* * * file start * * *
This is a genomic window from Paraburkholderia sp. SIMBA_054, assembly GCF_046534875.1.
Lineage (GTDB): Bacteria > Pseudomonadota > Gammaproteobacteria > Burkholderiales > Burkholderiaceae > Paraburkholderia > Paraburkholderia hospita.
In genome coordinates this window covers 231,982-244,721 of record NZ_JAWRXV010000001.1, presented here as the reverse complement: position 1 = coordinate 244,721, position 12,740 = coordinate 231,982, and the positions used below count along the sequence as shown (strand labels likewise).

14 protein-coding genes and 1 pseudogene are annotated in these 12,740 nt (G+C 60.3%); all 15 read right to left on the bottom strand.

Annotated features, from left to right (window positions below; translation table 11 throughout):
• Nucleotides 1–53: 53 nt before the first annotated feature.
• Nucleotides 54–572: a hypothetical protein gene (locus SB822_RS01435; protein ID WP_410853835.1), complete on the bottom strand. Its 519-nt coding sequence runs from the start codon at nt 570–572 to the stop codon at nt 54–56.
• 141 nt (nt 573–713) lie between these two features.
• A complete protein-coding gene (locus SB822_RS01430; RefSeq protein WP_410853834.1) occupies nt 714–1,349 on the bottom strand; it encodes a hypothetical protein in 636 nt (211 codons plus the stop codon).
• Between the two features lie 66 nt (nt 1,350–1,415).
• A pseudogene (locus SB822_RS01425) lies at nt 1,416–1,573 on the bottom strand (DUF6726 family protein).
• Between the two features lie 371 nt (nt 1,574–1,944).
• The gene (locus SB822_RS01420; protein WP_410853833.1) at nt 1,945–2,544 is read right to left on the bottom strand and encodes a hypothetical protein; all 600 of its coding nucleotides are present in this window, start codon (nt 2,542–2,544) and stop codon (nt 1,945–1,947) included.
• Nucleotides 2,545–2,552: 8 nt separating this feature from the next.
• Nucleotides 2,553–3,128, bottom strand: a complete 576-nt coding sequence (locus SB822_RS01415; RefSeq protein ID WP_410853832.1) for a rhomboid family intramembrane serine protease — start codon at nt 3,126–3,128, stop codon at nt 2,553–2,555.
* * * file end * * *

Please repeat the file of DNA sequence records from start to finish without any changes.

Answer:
This is a genomic window from Paraburkholderia sp. SIMBA_054, assembly GCF_046534875.1.
Lineage (GTDB): Bacteria > Pseudomonadota > Gammaproteobacteria > Burkholderiales > Burkholderiaceae > Paraburkholderia > Paraburkholderia hospita.
In genome coordinates this window covers 231,982-244,721 of record NZ_JAWRXV010000001.1, presented here as the reverse complement: position 1 = coordinate 244,721, position 12,740 = coordinate 231,982, and the positions used below count along the sequence as shown (strand labels likewise).

14 protein-coding genes and 1 pseudogene are annotated in these 12,740 nt (G+C 60.3%); all 15 read right to left on the bottom strand.

Annotated features, from left to right (window positions below; translation table 11 throughout):
• Nucleotides 1–53: 53 nt before the first annotated feature.
• Nucleotides 54–572: a hypothetical protein gene (locus SB822_RS01435; protein ID WP_410853835.1), complete on the bottom strand. Its 519-nt coding sequence runs from the start codon at nt 570–572 to the stop codon at nt 54–56.
• 141 nt (nt 573–713) lie between these two features.
• A complete protein-coding gene (locus SB822_RS01430; RefSeq protein WP_410853834.1) occupies nt 714–1,349 on the bottom strand; it encodes a hypothetical protein in 636 nt (211 codons plus the stop codon).
• Between the two features lie 66 nt (nt 1,350–1,415).
• A pseudogene (locus SB822_RS01425) lies at nt 1,416–1,573 on the bottom strand (DUF6726 family protein).
• Between the two features lie 371 nt (nt 1,574–1,944).
• The gene (locus SB822_RS01420; protein WP_410853833.1) at nt 1,945–2,544 is read right to left on the bottom strand and encodes a hypothetical protein; all 600 of its coding nucleotides are present in this window, start codon (nt 2,542–2,544) and stop codon (nt 1,945–1,947) included.
• Nucleotides 2,545–2,552: 8 nt separating this feature from the next.
• Nucleotides 2,553–3,128, bottom strand: a complete 576-nt coding sequence (locus SB822_RS01415; RefSeq protein ID WP_410853832.1) for a rhomboid family intramembrane serine protease — start codon at nt 3,126–3,128, stop codon at nt 2,553–2,555.